Iowa Governor Signs Legislation Impacting Iowa’s Long-Term-Care Industry

On June 1, 2023, Iowa Governor Kim Reynolds signed into law Iowa bill HF 685, which will significantly impact the future of Iowa’s long-term-care industry. Among other provisions, HF 685 increases scrutiny imposed on parties who seek to acquire an Iowa nursing facility, imposes a temporary moratorium on adding new nursing facility beds in the state, and mandates a publicly available dashboard regarding the availability of nursing facility services.


Enhanced Scrutiny of Nursing Facility CHOWs. In recent years, a number of states and the Federal Government have increased the level of scrutiny applied to nursing facility changes of ownership (“CHOWs”). HF 685 continues that trend by requiring nursing facility license applicants to provide additional information to the Department of Inspections, Appeals, and Licensing (“DIAL”) before the agency will issue a nursing facility license. The information required is not limited to the applicant’s proposed nursing facility operations, but also includes information related to any assisted living programs, hospice services, home health agencies, or other long-term care related health services provided by the applicant or by a related party of the applicant. Applicants must now provide information about the applicant’s organizational and ownership structure (including related parties), any related party transactions and associated reimbursement structures, the applicant’s financial suitability to operate a nursing facility, and the applicant’s regulatory history with any other state or licensing jurisdiction.


The legislation also permits DIAL to require an applicant to create an escrow account with sufficient funds to operate the nursing facility for at least two months. The escrow account would need to be fully funded before DIAL issues a nursing facility license to the applicant, and the applicant may be required to maintain the escrow account for up to five years from the date the applicant commences operation of the nursing facility. DIAL would be permitted to reduce the amount in the escrow account after the applicant has operated the facility for two years. If DIAL files an application for the appointment of a receiver for a facility, and the court appoints a receiver, DIAL would then be permitted to draw on the funds in the escrow account to operate the facility. Administrative rules drafted by DIAL to implement these new requirements are forthcoming.


Moratorium on Additional Nursing Facility Beds. Commencing on July 1, 2023, HF 685 imposes a temporary moratorium on the addition of new nursing facility beds in the state. The initial term of the moratorium is twelve months. DIAL is permitted to extend the term of the moratorium in additional six-month increments, but for no longer than a total of 36 months. The legislation permits DIAL, in consultation with the Department of Health and Human Services (“DHHS”), to waive the moratorium with respect to a specific proposal if the two departments jointly determine there is a specialized need for the nursing facility beds requested, or if the average occupancy of nursing facility beds in the county and contiguous counties have exceeded 85 percent during the three most recent calendar quarters.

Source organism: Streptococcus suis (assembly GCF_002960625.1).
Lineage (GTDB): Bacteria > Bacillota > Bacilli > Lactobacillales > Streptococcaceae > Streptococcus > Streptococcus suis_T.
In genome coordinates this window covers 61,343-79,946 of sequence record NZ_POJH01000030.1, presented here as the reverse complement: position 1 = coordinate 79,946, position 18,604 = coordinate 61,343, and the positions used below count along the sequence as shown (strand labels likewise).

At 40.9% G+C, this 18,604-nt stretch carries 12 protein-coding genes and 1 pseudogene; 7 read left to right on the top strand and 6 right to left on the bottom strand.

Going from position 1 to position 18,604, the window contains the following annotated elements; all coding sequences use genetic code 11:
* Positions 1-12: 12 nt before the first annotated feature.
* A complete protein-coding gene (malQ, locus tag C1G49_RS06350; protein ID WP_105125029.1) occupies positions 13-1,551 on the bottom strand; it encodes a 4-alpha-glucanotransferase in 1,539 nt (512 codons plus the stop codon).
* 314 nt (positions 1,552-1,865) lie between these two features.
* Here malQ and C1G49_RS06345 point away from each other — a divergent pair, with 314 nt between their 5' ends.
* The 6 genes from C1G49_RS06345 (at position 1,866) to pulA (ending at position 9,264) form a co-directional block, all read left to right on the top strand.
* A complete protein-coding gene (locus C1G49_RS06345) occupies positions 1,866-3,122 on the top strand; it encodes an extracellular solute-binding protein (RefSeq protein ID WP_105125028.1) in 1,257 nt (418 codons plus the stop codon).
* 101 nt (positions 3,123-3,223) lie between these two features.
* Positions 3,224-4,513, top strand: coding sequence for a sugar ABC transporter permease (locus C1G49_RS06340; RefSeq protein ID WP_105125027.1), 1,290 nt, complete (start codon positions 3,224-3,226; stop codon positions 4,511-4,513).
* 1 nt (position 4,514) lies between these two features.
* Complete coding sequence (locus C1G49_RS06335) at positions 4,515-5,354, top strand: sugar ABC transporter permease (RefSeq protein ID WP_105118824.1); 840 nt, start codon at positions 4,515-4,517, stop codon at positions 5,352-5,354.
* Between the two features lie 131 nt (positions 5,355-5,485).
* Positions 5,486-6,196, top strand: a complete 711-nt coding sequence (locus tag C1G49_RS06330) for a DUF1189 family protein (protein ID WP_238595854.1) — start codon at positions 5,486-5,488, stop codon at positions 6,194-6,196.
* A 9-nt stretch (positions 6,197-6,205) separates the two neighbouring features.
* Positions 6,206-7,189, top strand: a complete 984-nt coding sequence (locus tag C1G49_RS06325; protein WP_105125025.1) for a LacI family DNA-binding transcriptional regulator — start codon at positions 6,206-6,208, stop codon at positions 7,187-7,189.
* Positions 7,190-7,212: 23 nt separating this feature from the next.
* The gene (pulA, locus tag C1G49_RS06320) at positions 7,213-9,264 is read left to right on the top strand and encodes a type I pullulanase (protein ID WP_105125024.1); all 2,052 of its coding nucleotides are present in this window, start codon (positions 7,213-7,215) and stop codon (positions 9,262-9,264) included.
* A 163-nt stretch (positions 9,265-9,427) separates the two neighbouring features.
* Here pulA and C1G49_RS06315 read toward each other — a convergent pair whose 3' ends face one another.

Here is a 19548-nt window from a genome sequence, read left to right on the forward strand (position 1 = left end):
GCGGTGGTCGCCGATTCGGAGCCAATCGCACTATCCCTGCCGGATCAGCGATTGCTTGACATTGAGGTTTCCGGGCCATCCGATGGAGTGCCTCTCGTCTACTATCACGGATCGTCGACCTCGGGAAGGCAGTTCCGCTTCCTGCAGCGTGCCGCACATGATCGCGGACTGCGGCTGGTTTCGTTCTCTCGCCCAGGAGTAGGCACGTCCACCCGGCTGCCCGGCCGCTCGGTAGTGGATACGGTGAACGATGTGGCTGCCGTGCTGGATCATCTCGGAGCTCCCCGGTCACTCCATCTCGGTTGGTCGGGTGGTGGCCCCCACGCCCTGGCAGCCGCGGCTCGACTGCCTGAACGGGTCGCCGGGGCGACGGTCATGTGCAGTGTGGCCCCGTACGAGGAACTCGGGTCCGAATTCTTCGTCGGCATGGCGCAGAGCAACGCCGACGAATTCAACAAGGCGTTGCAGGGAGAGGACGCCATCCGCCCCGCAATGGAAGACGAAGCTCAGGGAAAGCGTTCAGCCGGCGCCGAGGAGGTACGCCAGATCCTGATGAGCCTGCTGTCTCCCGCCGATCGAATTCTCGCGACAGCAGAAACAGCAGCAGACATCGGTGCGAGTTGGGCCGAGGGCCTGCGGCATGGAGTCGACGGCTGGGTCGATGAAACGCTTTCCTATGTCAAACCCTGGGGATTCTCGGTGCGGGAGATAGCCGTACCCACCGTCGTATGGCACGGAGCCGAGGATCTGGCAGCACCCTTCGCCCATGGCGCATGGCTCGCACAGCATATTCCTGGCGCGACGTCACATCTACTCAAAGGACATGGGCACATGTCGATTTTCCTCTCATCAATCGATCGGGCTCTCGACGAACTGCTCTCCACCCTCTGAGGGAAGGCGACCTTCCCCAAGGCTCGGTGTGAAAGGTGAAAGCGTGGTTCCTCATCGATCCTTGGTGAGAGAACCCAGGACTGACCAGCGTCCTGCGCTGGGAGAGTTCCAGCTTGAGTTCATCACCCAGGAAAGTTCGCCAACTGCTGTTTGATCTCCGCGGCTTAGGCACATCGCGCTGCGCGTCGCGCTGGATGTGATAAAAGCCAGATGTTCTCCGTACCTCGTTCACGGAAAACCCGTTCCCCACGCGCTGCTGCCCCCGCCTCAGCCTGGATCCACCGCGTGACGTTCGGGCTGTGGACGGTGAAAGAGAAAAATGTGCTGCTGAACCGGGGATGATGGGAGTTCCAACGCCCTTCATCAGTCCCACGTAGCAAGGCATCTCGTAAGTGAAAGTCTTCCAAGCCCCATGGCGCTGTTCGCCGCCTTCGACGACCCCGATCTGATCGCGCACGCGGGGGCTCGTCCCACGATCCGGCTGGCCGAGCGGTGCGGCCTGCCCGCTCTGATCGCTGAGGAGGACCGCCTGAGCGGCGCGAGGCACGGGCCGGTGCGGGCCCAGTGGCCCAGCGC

Nursing Facility Dashboard. HF 685 also requires DHHS to develop a publicly available dashboard to provide information regarding the availability of nursing facility services across the state. The dashboard will provide the number of nursing facility beds available in the state, the overall quality rating of each nursing facility (as reported by the CMS Star Ratings), changes in the number of nursing facility beds available in each county, and an explanation of such changes. The legislation requires the dashboard to be available no later than January 1, 2024.


If you have any questions regarding HF 685 and how your organization may be impacted, please contact the authors or your regular Dorsey attorney.

Katie Cownie

Katie has worked on business and corporate issues for more than 20 years. Many of the clients she works with are involved in healthcare in some fashion. Her clients include long term care facilities, hospitals, mental health providers, physicians, and dentists.

Adam Freed

Adam provides strategic advice to health care providers through all stages of transactions involving their businesses.

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